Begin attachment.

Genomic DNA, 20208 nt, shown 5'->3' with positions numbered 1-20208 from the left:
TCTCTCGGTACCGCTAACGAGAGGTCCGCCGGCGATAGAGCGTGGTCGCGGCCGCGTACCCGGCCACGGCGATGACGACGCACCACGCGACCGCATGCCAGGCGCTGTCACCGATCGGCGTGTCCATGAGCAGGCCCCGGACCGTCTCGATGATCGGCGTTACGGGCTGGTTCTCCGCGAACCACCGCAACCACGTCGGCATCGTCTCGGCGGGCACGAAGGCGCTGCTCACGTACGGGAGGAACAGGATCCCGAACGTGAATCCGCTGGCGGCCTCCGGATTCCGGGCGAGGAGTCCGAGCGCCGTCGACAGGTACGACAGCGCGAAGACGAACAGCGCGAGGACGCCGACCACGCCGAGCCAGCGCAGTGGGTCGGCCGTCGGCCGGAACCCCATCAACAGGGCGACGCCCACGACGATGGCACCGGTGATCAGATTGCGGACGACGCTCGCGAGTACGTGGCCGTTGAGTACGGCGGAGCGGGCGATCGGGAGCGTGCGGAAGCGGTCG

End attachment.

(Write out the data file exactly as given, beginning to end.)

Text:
Genomic DNA, 20208 nt, shown 5'->3' with positions numbered 1-20208 from the left:
TCTCTCGGTACCGCTAACGAGAGGTCCGCCGGCGATAGAGCGTGGTCGCGGCCGCGTACCCGGCCACGGCGATGACGACGCACCACGCGACCGCATGCCAGGCGCTGTCACCGATCGGCGTGTCCATGAGCAGGCCCCGGACCGTCTCGATGATCGGCGTTACGGGCTGGTTCTCCGCGAACCACCGCAACCACGTCGGCATCGTCTCGGCGGGCACGAAGGCGCTGCTCACGTACGGGAGGAACAGGATCCCGAACGTGAATCCGCTGGCGGCCTCCGGATTCCGGGCGAGGAGTCCGAGCGCCGTCGACAGGTACGACAGCGCGAAGACGAACAGCGCGAGGACGCCGACCACGCCGAGCCAGCGCAGTGGGTCGGCCGTCGGCCGGAACCCCATCAACAGGGCGACGCCCACGACGATGGCACCGGTGATCAGATTGCGGACGACGCTCGCGAGTACGTGGCCGTTGAGTACGGCGGAGCGGGCGATCGGGAGCGTGCGGAAGCGGTCG